Ox and Finch
920 Sauchiehall Street, Glasgow G3 7TF (0141-339 8627, www.oxandfinch.com)
Sharing plates snacks £2.50-£4.25, raw, cured and cold £5-£8.50, seafood £6.50-£9, meat £5.50-£9.50, vegetables £3.50-£5
Puddings £5, cheese £8
The next minute they’re all shiny and brand new, a magnet for folk with proper cash on the prowl for authenticity.
Sometimes, as with the historic Fife town of Culross or Glasgow’s Merchant City, the transformation to desirability is virtually immediate and the result of conscious regeneration. More often than not, as with several Edinburgh districts, like the once yuppie free zones of Leith and the Royal Mile, change gradually creeps over the place until you wake up one day and they’re completely unrecognisable.
And so it is with Finnieston. When I worked in Glasgow a lifetime ago, a louche pal who liked his grub and a bottle or three at lunch would regularly catch a cab out from central Glasgow to eat at the inestimable Two Fat Ladies, which flummoxed many folk when it opened on the down-at-heel Dumbarton Road in the late Eighties. He’d call his cab “the bus to oblivion”, although we never worked out whether he was referring to its destination or his state of mind by the time he reached pudding.
Either way, back then, Finnieston, despite its proximity to Glasgow University, was nothing like the vibrant enclave of the West End and, in particular, Byres Road. Over the intervening years, however, its big Georgian terraces and wide streets have gradually been colonised by shabby chic. It’s a process of gentrification that has seen the West End spreading gradually eastwards towards the M8.
Nowhere has this change been more vividly reflected than in a remarkable flowering of achingly fashionable restaurants and eateries clustered around Finnieston. Most of them are bloody good too, with the list of must-try venues within easy walking distance expanding by the day to include Crabshakk, the Sisters and The Gannet, plus a slew of oldies but goodies like Shilla and Mother India.
Yet few have arrived with a bigger splash than that made by Ox and Finch. Indeed, since the place opened in the spring, Jon MacDonald’s restaurant has been so full that getting a seat has required a feat of almost epic endurance. We only got in on a Sunday night after initially accepting a table at 9pm, although we were rung and told that a cancellation meant we could come 45 minutes earlier.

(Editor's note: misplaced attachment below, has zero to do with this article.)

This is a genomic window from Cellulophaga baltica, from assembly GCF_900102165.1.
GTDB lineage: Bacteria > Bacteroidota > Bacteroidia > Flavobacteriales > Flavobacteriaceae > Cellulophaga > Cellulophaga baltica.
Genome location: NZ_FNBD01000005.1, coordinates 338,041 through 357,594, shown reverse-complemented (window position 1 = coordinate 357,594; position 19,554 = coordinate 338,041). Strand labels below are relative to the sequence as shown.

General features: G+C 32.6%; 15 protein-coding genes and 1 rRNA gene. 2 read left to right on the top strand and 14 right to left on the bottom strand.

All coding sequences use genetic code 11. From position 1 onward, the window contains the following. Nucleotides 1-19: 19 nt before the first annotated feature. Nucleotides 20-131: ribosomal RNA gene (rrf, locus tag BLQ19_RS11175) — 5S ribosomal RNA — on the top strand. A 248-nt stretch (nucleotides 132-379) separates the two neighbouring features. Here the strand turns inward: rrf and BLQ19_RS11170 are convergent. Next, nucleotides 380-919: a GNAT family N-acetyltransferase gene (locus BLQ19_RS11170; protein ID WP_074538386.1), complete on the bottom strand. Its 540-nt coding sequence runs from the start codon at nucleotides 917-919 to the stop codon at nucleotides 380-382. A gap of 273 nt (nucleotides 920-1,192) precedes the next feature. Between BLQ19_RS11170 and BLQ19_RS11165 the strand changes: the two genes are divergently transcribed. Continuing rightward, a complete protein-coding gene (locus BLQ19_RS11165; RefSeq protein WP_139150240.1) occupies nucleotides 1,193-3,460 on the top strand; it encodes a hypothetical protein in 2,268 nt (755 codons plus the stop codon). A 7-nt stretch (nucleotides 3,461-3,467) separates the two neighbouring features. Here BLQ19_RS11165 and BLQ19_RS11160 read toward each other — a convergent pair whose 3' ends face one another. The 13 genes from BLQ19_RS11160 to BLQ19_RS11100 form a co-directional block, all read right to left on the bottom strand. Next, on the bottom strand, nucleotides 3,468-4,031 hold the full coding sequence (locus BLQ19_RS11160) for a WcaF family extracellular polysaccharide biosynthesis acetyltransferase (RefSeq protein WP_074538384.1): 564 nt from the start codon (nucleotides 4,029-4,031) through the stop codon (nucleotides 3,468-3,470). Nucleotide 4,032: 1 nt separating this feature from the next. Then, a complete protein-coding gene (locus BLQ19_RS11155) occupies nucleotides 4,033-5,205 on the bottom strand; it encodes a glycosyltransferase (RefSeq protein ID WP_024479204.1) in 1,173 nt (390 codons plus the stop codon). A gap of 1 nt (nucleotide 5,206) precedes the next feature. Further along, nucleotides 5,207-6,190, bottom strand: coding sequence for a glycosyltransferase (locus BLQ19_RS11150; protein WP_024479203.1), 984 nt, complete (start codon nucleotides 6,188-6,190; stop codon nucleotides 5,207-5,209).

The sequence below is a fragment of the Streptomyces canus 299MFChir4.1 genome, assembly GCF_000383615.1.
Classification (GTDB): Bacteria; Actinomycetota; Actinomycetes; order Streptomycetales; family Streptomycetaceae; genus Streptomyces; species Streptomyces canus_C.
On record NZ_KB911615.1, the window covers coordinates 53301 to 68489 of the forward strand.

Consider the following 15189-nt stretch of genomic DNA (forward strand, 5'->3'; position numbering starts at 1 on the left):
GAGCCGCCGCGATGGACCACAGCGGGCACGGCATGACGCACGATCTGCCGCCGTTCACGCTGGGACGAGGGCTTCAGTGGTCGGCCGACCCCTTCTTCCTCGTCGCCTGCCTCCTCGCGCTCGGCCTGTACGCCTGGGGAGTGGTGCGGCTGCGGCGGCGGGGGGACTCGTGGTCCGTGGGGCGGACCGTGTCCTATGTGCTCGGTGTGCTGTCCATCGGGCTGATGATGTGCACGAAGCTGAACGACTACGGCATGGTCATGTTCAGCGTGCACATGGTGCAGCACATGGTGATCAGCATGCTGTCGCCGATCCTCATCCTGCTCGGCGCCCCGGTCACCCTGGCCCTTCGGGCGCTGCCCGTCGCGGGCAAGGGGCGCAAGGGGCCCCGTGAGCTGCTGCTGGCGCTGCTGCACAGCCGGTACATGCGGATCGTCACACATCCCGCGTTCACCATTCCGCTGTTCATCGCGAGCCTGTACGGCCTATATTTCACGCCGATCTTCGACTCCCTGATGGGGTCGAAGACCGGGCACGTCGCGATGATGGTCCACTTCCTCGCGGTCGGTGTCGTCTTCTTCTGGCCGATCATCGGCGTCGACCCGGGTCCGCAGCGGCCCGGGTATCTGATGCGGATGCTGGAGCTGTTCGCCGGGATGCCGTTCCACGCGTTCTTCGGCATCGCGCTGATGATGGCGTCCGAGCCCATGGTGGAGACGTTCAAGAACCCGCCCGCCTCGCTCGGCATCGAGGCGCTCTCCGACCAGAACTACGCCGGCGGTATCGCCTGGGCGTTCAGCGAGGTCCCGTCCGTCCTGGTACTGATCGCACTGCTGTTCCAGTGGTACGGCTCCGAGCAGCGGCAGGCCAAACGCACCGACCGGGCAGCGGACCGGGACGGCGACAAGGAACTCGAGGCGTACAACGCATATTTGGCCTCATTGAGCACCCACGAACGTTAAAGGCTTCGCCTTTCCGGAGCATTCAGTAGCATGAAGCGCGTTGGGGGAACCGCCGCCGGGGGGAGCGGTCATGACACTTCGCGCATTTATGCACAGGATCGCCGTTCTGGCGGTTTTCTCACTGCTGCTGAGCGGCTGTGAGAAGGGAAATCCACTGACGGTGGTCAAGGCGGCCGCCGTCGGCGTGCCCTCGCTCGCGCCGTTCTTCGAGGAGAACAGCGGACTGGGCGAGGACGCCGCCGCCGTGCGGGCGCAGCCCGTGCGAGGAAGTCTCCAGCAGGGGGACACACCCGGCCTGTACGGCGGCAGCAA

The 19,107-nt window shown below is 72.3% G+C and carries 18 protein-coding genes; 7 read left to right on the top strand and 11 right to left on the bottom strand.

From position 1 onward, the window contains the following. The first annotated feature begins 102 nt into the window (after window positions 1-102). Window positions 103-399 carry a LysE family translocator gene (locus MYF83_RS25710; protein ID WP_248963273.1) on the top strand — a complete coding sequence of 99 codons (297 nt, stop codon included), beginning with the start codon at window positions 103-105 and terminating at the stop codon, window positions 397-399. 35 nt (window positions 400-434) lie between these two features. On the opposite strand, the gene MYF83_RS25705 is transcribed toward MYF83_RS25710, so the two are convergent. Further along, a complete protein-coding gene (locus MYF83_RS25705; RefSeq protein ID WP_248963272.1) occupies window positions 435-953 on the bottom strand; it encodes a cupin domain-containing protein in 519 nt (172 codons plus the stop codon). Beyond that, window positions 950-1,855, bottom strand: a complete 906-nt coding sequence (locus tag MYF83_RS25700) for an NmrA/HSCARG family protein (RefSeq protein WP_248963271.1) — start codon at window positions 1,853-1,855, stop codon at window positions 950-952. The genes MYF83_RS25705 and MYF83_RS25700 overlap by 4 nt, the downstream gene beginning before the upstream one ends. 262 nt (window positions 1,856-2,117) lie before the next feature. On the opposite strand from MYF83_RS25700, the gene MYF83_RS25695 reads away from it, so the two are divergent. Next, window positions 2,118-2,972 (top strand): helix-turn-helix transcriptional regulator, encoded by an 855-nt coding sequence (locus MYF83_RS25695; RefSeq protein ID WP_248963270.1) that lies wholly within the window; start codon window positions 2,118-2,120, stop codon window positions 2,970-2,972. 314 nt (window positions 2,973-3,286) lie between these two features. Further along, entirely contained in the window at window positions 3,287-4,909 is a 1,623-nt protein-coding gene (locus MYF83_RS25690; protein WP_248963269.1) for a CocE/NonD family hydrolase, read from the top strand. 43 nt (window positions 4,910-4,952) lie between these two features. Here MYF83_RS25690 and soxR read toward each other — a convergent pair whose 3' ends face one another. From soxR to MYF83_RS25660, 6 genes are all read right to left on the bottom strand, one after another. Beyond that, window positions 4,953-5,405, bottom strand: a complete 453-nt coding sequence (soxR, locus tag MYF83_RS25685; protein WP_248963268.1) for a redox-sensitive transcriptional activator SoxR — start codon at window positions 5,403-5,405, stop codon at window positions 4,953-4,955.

It is perhaps unsurprising that MacDonald’s first restaurant venture has proved so successful given that the man himself has developed a loyal and knowledgeable following while running street food brand Scoop and as the founder of Glasgow pop-up dining specialists the Food Cartel, with his van a familiar sight at festivals around Scotland. A former chef for the McLaren F1 team, his approach was “to keep it casual, unstuffy and unpretentious, while providing really good meals that are very accessible”.
All very laudable, and aspirations which fit into the Finnieston zeitgeist. They are, moreover, fully realised in his 70-seater Sauchiehall Street restaurant on the site of the old Konaki Greek Taverna. With booths running down the middle of the room, a tiled bar at one end, lamps hanging down from the heavily corniced high ceilings, and shelves heaving with wine almost the whole length and height of one wall, the whole place has a studiously utilitarian feel in which the mix of retro, kitsch and classic details suggests that a huge amount of thought has gone into ensuring the decor is pitch perfect for its hipster clientele.
So, too, with the ever-so-slightly unconventional menu, which specialises in tapas-style “sharing dishes” that arrive in an entirely haphazard order. It was suggested that we order five or six, so I chose eight, just to be sure, and was very pleased I had (although to be fair, one was a snack and the other was from the vegetable section, which doesn’t really count).
I like this method of eating, and the Ox and Finch does it superbly. Save for the chorizo popcorn, which could have stood a considerably more intense flavour and was greasy to the touch, all the dishes passed muster.
First to arrive was a beautiful carpaccio of rib-eye with truffle dwarf peaches, pine nuts and small chunks of the nicely grainy Italian hard cheese Grana Padano, which was absolutely perfect.
Next up was the blow-torched miso salmon tataki with sesame, ginger and pickles, a disarmingly simple dish that relied on top quality ingredients and which didn’t let us down. From there the flow of dishes out of the kitchen was constant, with a regular overlap meaning that we often had two dishes (never more) to choose from, which ensured that everything arrived straight from the kitchen without delay.
Three chunks of just-succulent-enough hanger steak with Jerusalem artichoke and shiitake mushrooms came and went, as did a slab of succulent confit pork belly with a super-velvety white onion purée studded with raisins and capers, before Bea’s favourite dish, a bowl of king prawns with tomato, chickpeas, parsley and feta, was dispatched in workmanlike fashion.
A trio of seared scallops with chorizo Iberico and sweetcorn disappeared with indecent haste, while the dish of (slightly overcooked) broccoli with anchovies, almonds and poached egg wrapped up a remarkable tsunami of dishes, all delivered by an unfeasibly cheery and personable roster of waiting staff.
Pudding was odd, mainly because my peanut butter parfait only tasted faintly of peanut butter and was bullied by a beautifully rufty-tufty cherry sorbet. Bea’s equally subtle coconut pannacotta came with a dab of mango and a thick slick of eye-wateringly good black olive caramel in the bottom of the glass, all accompanied by pistachio soldiers, and providing a rousing finale to a very enjoyable meal.
And make no mistake, this was an excellent meal in which style was matched by substance. At least now I know why I could never get in.